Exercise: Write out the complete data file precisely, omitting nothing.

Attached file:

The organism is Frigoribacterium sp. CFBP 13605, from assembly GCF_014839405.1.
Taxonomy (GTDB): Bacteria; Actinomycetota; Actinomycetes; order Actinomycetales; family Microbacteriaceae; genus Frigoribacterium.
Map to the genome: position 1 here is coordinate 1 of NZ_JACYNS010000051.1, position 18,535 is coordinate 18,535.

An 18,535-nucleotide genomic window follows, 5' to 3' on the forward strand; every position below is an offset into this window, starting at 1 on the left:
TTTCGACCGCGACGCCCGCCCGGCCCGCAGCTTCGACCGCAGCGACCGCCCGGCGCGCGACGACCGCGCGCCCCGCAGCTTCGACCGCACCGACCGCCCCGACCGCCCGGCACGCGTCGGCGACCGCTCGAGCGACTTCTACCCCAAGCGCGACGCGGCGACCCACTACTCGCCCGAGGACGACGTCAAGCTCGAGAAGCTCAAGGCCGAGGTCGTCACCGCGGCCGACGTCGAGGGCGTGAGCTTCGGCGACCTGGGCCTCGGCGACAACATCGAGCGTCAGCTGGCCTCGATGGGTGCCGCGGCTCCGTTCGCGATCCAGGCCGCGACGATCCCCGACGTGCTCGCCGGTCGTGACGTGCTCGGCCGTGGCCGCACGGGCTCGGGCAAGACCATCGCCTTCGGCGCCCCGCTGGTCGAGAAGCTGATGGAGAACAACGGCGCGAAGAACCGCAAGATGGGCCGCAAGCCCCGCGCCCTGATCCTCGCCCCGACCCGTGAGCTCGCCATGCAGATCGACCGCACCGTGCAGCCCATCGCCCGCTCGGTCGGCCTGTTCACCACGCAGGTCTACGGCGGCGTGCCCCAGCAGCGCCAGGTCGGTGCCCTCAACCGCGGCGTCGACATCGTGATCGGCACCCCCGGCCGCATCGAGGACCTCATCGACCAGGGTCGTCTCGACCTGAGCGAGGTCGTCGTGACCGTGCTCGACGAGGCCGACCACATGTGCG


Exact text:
The organism is Frigoribacterium sp. CFBP 13605, from assembly GCF_014839405.1.
Taxonomy (GTDB): Bacteria; Actinomycetota; Actinomycetes; order Actinomycetales; family Microbacteriaceae; genus Frigoribacterium.
Map to the genome: position 1 here is coordinate 1 of NZ_JACYNS010000051.1, position 18,535 is coordinate 18,535.

An 18,535-nucleotide genomic window follows, 5' to 3' on the forward strand; every position below is an offset into this window, starting at 1 on the left:
TTTCGACCGCGACGCCCGCCCGGCCCGCAGCTTCGACCGCAGCGACCGCCCGGCGCGCGACGACCGCGCGCCCCGCAGCTTCGACCGCACCGACCGCCCCGACCGCCCGGCACGCGTCGGCGACCGCTCGAGCGACTTCTACCCCAAGCGCGACGCGGCGACCCACTACTCGCCCGAGGACGACGTCAAGCTCGAGAAGCTCAAGGCCGAGGTCGTCACCGCGGCCGACGTCGAGGGCGTGAGCTTCGGCGACCTGGGCCTCGGCGACAACATCGAGCGTCAGCTGGCCTCGATGGGTGCCGCGGCTCCGTTCGCGATCCAGGCCGCGACGATCCCCGACGTGCTCGCCGGTCGTGACGTGCTCGGCCGTGGCCGCACGGGCTCGGGCAAGACCATCGCCTTCGGCGCCCCGCTGGTCGAGAAGCTGATGGAGAACAACGGCGCGAAGAACCGCAAGATGGGCCGCAAGCCCCGCGCCCTGATCCTCGCCCCGACCCGTGAGCTCGCCATGCAGATCGACCGCACCGTGCAGCCCATCGCCCGCTCGGTCGGCCTGTTCACCACGCAGGTCTACGGCGGCGTGCCCCAGCAGCGCCAGGTCGGTGCCCTCAACCGCGGCGTCGACATCGTGATCGGCACCCCCGGCCGCATCGAGGACCTCATCGACCAGGGTCGTCTCGACCTGAGCGAGGTCGTCGTGACCGTGCTCGACGAGGCCGACCACATGTGCG